German word of the day: Das Fettpolster

Almost everyone knows those kilos you gain over the holidays too well. But how do Germans describe them?

German word of the day: Das Fettpolster

What does it mean?

“Das Fettpolster” is composed of the words “das Fett” (the fat or grease) and “das Polster” (the padding, cushion or pillow).

READ ALSO: 10 ways of speaking German you'll only ever pick up on the street

Put together, it refers to the excessive fat padding and accumulation on the body, such as on a person's hips for example.

Sometimes, more colloquially, it is also called “das Speckpolster”, because fat in general, as well as bacon, is referred to as “der Speck”.

How is it used?

The term “Fettpolster” can be used in three ways.

The first is more colloquial and often comes with a humorous connotation. Here, “Fettpolster” or “Speckpolster” expresses that someone has a few too many kilos on them.

READ ALSO: German word of the day: Der Kummerspeck

In the second sense, it is a biological term that explains certain occurrences. For example, “Fettpolster” would be used to describe the animals that live in Antarctica have them to endure cold temperatures day in and day out.

Lastly, “Fettpolster” can also apply to economics or business, if you want to express that a company, for example, has financial reserves.


“Deine Speckpolster sind aber über die Feiertage größer geworden!”

“Your fat reserves have gotten bigger over the holidays!”

“Die Fettpolster bei Pinguinen sind stark ausgeprägt.”

“The fat layers of penguins are very pronounced.”


Member comments

Log in here to leave a comment.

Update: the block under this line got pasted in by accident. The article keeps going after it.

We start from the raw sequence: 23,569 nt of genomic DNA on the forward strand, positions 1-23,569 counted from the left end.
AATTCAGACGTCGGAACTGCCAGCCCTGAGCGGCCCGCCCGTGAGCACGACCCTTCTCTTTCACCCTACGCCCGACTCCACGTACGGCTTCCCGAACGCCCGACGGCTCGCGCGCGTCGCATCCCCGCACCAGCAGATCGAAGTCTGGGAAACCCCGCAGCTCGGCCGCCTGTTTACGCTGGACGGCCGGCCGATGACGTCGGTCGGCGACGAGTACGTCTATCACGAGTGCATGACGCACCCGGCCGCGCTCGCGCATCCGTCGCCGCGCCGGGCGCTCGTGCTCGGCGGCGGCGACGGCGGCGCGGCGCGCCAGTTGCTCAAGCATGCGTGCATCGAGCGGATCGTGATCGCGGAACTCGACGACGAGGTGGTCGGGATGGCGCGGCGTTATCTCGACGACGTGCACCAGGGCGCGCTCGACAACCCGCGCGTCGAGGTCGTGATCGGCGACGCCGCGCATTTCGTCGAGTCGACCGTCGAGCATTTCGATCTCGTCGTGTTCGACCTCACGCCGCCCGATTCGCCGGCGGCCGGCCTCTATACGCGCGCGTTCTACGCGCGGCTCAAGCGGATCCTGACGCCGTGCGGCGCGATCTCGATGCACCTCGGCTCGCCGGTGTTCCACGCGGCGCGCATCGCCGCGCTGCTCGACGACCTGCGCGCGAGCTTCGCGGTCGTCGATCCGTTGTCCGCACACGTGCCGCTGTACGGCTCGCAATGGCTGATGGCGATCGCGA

Become a Member to leave a comment.
For members


German word of the day: Rücksicht

Here's how to take this thoughtful word into consideration.

German word of the day: Rücksicht

Why do I need to know Rücksicht?

Because it’s a commonly used word and knowing what it means – and practising it – will make you a better person.

What does Rücksicht mean?

Rücksicht is a feminine noun which means “consideration” or “regard”. It’s made up of the shortened form of the word zurück meaning “back” and Sicht – which means view. So literally, it means, back view, or looking back.

This literal meaning tells you something about how the word is used in German – if you look back to see what’s happened to your friend, you are taking them into consideration.

If you want to really make sure you don’t forget what Rücksicht means – you can watch the following video of Germany’s 1983 Eurovision song contest entry. The catchy ballad – called “Rücksicht” – came in place 5 of the competition that year. 

How to use Rücksicht

When using Rücksicht, bear in mind that it is usually paired with specific verbs and prepositions.

The most commonly used set phrase is Rücksicht auf etwas/jemand nehmen, which is used to mean “to be considerate of” or “to take care of” someone or something. For example:

Radfahrer müssen auf Fußgänger Rücksicht nehmen.

Cyclists must be considerate of pedestrians.

Er nimmt Rücksicht auf die Bedürfnisse seiner schwangeren Frau.

He takes care of his pregnant wife’s needs.

Rücksicht is usually followed by the preposition auf, but it can be preceded by a number of prepositions to compose different phrases. 

Mit Rücksicht auf for example, means “in view of” and ohne Rücksicht auf means “without consideration for”, while aus Rücksicht auf means “out of consideration for.” 

Here are some examples:

Führungen dürfen aus Rücksicht auf die Teilnehmer nicht aufgenommen werden.
Out of consideration of the participants, tours may not be recorded.
Er will tun, was er möchte, ohne Rücksicht auf die Anderen.
He wants to do what he wants, without considering other people.